In H1 2015 oil supplies to Belarus will not reduce
In January – February 2015, Belarus supplied 140 thousand tons of petrol to the Russian market with annual supply volume agreed at 1.8 million tons. In March, Belarus stopped petrol supplies.
According to the agreements with Russia, if Belarus fails to supply petrol according to the plan, Russia may reduce oil supplies in the amount of 5 tons per ton of undersupplied oil products. However, due to changes in the refinery economy, Russia will not apply restrictive measures to Belarus. In 2015, Belarus, therefore, might maintain petroleum products production volumes at the level of 2014. Nevertheless, financial health of the Belarusian refineries might deteriorate. Firstly, due to falling oil prices, and secondly, due to the increased demand of the government to transfer refineries’ funds to the budget. On the domestic market, the cost of fuel is no longer tied to the US dollar, but fuel prices will not be reduced due to the need to supplement the budget in 2015.
The Belarusian authorities have launched a discussion on the moratorium or abolition of the death penalty under the pressure of Belarusian human rights activists and international community. Apparently, the authorities are interested in monitoring public sentiments and response to the possible abolition of the capital punishment. The introduction of a moratorium on the death penalty would depend on the dynamics in Belarusian-European relations, efforts of the civil society organisations and Western capitals.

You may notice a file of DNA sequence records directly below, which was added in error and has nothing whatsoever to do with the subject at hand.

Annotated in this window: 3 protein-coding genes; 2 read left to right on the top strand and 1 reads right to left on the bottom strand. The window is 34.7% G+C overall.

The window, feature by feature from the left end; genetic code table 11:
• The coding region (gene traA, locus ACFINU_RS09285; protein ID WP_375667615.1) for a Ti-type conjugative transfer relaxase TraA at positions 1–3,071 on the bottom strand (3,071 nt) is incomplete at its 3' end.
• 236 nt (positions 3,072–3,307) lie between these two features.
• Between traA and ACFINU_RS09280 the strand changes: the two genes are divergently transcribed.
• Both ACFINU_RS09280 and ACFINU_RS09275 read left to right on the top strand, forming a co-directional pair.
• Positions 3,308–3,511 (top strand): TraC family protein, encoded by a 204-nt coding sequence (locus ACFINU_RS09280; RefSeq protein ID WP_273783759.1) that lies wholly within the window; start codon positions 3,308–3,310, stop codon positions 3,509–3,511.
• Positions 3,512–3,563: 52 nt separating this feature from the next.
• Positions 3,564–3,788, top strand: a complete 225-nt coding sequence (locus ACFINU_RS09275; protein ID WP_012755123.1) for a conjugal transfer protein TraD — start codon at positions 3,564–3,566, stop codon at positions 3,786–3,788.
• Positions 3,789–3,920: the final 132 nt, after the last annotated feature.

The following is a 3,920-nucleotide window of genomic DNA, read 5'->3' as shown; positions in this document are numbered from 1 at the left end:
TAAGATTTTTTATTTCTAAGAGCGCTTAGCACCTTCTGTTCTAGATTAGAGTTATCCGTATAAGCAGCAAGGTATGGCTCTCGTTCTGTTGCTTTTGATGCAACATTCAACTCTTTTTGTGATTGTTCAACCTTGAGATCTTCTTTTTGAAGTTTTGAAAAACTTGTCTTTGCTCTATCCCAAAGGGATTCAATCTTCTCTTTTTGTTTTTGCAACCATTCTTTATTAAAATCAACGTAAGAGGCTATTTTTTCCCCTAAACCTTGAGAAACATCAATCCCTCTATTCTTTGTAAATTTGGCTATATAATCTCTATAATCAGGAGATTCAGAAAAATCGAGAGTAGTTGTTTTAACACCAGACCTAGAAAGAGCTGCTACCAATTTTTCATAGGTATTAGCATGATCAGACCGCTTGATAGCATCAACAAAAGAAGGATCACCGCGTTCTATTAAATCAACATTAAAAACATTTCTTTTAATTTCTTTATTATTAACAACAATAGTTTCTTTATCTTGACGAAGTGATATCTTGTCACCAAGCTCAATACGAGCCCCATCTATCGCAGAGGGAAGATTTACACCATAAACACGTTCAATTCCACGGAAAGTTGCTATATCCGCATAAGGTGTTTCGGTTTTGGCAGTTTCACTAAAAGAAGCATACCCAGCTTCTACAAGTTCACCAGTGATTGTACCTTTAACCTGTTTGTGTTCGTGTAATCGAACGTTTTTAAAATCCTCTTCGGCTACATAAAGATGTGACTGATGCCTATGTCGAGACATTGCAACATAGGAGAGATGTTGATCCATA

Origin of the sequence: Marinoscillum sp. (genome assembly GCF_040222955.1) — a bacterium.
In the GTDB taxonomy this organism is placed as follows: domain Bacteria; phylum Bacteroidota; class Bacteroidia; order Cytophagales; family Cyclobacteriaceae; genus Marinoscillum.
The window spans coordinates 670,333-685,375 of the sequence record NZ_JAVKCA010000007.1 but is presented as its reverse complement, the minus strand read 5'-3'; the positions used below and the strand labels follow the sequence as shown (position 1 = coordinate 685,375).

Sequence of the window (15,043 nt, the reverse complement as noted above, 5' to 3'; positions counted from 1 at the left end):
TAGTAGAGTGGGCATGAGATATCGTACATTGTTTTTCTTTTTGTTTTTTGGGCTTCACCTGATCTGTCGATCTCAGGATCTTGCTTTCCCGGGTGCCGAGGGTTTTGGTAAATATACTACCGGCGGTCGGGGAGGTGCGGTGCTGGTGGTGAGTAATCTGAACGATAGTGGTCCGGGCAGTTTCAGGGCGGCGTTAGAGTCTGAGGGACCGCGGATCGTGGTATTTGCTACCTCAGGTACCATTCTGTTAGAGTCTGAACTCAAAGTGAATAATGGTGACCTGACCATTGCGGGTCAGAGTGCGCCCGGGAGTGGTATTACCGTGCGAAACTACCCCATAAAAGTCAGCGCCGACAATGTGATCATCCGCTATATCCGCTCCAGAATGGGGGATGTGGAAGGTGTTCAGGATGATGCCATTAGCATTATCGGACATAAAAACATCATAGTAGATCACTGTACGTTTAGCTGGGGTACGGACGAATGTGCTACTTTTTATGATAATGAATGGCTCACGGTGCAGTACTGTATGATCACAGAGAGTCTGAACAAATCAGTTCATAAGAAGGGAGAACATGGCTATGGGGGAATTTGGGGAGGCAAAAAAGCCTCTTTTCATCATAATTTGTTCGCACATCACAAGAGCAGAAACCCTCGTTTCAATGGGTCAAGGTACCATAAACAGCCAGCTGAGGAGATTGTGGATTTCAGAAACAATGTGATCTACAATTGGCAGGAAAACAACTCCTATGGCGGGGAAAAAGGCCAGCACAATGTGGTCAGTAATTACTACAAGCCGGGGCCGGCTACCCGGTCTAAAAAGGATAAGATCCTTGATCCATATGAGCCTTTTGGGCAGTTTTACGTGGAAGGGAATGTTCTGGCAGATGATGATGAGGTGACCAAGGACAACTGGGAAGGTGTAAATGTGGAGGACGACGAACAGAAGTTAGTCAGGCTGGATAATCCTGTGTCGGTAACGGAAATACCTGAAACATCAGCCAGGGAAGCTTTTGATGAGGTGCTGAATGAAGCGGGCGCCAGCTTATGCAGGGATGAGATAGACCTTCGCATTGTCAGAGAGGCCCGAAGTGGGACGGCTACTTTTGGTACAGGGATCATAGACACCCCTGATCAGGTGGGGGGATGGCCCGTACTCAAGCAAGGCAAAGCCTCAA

In Grodno last week, the possibility of abolishing the death penalty in Belarus or introducing a moratorium was discussed.
The Belarusian authorities are likely to continue to support the death penalty in Belarus. During his rule, President Lukashenka pardoned only one person, and courts sentenced to death more than 400 people since the early 1990s. Over the past year, Belarusian courts sentenced to death several persons and one person was executed.
There are no recent independent polls about people’s attitude about the death penalty in Belarus. Apparently, this issue is not a priority for the population. In many ways, public opinion about the abolition of the death penalty would depend on the tone of the state-owned media reports.
That said, the Belarusian Orthodox Church and the Roman-Catholic Church stand for the abolition of the capital punishment, however their efforts in this regard only limit to public statements about their stance. Simultaneously, the authorities could have influenced public opinion about the death penalty through a focused media campaign in the state media. As they did, for example, with the nuclear power plant construction in Astravets. Initially unpopular project of the NPP construction was broadly promoted in the state media, and eventually, according to independent pollsters, was accepted by most population.